ETI's statements that Emerson possesses no decision making influence over ETI do not address the fundamental aspect of control that a parent company has over a “controlled” subsidiary (e.g., a wholly-owned or majority-owned subsidiary). According to the Securities and Exchange Commission, control is the “possession, direct or indirect, of the power to direct or cause the direction of the management and policies of a person, whether through the ownership of voting securities, by contract, or otherwise” (17 CFR 230.405). The parent company of a wholly-owned subsidiary has ultimate control over the subsidiary even though it may delegate some aspects of that control to the subsidiary. Control can be exerted through changes in policy, changes to the leadership of the wholly-owned subsidiary, and even buying and selling the subsidiary. As the Supreme Court has stated in the antitrust context:

A parent and its wholly owned subsidiary have a complete unity of interest. Their objectives are common, not disparate: their general corporate actions are guided or determined not by two separate corporate consciousnesses, but one. They are not unlike a multiple team of horses drawing a vehicle under the control of a single driver. With or without a formal “agreement,” the subsidiary acts for the benefit of the parent, its sole shareholder. * * * [T]he parent may assert full control at any moment if the subsidiary fails to act in the parent's best interests.

Copperweld Corp. et al. v. Independence Tube Corp., 467 U.S. 752, 771-72 (1984) (emphasis added). At any time, Emerson has the power to dictate ETI's actions. ETI does not have decision making independence.

ETI's claims of economic independence from Emerson are also unpersuasive. First, acquisition itself is a form of financing. The cash or other assets of the purchased company are maintained and typically enhanced by the purchasing company. In fact, after the acquisition of ETI by Emerson, ETI stated that “[t]he acquisition will provide [ETI] the necessary capital to accelerate its growth as a nationwide organization” (see Exhibit 9-1) (emphasis added)). Second, while ETI states that to date it has received no additional financing from Emerson (since the initial acquisition), this could change at any time. OSHA has received no assurances from Emerson that it will refrain from making financial contributions to ETI.[2] In fact, on its Web page ETI suggests the opposite: “As a wholly-owned subsidiary [of Emerson], we have direct access to the combined resources of one of the world's most respected industrial leaders” (see Exhibit 17-3).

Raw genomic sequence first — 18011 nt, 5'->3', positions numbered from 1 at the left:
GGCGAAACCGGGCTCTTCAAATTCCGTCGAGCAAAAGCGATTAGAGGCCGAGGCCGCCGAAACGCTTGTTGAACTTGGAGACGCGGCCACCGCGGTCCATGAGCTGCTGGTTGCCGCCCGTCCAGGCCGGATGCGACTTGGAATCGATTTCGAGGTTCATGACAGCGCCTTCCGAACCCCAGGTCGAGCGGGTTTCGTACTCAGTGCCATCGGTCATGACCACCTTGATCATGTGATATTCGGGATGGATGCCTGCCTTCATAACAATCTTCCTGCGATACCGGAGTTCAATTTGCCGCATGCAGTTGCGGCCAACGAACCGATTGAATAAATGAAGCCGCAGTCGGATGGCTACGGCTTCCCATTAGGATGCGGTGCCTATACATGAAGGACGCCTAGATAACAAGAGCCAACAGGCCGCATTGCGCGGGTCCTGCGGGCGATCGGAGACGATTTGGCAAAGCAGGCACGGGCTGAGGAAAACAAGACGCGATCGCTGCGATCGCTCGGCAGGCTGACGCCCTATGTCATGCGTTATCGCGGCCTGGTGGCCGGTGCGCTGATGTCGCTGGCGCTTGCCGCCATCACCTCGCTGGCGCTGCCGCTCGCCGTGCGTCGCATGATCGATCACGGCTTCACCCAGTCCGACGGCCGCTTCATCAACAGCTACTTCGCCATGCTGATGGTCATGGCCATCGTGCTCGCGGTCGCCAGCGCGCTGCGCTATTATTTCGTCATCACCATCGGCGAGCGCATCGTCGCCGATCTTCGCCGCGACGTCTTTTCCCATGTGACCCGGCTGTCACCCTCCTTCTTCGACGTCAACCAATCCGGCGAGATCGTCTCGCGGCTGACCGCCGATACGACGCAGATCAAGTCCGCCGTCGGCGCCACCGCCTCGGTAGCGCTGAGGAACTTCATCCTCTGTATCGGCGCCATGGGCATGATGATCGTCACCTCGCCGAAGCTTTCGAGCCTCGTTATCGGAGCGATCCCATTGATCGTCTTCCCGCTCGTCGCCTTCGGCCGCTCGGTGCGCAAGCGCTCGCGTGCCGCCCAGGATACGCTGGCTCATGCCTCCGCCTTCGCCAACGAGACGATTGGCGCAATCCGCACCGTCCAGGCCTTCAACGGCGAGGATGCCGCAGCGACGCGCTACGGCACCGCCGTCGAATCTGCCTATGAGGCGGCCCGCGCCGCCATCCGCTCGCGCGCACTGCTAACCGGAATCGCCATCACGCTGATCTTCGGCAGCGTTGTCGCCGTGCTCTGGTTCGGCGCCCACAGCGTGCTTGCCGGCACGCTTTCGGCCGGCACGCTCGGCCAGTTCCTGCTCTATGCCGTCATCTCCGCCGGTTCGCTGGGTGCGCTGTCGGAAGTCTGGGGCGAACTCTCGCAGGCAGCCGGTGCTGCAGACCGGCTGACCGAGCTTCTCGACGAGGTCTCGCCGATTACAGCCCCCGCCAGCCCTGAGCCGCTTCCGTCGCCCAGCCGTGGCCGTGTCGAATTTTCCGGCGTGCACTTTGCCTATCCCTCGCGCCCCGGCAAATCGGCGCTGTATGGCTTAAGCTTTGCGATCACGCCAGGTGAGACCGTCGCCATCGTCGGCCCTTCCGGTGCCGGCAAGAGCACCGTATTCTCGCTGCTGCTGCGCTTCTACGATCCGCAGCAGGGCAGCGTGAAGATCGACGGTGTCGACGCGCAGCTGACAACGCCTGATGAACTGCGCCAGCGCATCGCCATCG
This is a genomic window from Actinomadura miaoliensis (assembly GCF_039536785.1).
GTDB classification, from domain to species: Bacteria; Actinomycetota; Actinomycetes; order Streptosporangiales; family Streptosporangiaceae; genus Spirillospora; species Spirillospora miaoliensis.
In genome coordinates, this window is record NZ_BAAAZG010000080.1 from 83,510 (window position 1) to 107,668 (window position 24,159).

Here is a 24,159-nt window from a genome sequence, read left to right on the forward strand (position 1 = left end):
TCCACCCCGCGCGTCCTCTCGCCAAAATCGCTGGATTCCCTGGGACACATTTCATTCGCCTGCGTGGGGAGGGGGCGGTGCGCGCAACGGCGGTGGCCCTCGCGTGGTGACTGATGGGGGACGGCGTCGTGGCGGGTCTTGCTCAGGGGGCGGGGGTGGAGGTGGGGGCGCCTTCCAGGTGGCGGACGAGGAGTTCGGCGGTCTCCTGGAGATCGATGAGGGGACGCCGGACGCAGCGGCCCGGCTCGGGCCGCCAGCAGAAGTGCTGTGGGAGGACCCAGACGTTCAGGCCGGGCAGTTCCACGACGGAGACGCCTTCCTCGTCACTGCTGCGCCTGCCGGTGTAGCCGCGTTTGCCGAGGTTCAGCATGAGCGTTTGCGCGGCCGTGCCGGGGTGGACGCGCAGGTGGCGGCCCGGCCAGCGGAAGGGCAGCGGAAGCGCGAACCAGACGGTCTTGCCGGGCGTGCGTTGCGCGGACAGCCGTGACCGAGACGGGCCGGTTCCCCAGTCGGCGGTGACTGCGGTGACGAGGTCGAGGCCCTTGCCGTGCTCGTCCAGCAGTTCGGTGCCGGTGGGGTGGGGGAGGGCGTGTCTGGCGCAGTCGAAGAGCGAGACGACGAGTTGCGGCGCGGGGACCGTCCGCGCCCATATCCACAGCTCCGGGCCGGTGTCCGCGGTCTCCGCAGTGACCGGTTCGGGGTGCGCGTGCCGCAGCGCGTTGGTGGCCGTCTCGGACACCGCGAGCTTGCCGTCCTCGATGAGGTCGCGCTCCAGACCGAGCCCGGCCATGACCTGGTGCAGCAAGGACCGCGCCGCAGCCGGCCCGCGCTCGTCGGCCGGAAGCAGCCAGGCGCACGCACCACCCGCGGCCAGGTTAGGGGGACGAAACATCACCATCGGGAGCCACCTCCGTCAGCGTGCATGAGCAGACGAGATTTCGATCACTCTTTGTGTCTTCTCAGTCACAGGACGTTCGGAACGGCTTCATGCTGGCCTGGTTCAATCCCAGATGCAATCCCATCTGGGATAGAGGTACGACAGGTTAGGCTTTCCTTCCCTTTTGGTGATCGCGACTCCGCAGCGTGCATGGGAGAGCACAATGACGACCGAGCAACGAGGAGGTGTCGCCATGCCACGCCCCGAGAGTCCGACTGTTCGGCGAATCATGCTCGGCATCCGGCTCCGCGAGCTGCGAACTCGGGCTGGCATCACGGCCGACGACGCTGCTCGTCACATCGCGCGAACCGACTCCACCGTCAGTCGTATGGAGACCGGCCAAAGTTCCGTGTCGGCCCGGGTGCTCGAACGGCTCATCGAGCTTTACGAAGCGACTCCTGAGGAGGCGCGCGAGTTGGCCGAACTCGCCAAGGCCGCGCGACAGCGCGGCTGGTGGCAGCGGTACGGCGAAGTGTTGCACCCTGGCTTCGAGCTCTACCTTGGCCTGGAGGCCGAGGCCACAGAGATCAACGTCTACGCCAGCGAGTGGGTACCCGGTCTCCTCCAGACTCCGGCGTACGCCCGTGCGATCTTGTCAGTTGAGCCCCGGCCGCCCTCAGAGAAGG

2. ETI's Organizational Relationship to Emerson

ETI also contends that Emerson is simply a holding company, which owns only a “few” subsidiaries that manufacture products that require NRTL certification (ETI's Statement of Reasons, p. 6. (Exhibit 16-10)). For this reason, ETI contends that its relationship with Emerson “is indirect and, as a result, should raise a significantly less concern that pressures could be exerted on the NRTL” (Id.). Furthermore, ETI suggests that because no member of its Board of Directors is directly affiliated with an Emerson owned manufacturer, there is little opportunity for pressures to be exerted on ETI. OSHA finds that the organizational relationship between ETI and Emerson does not rebut the presumption of pressures.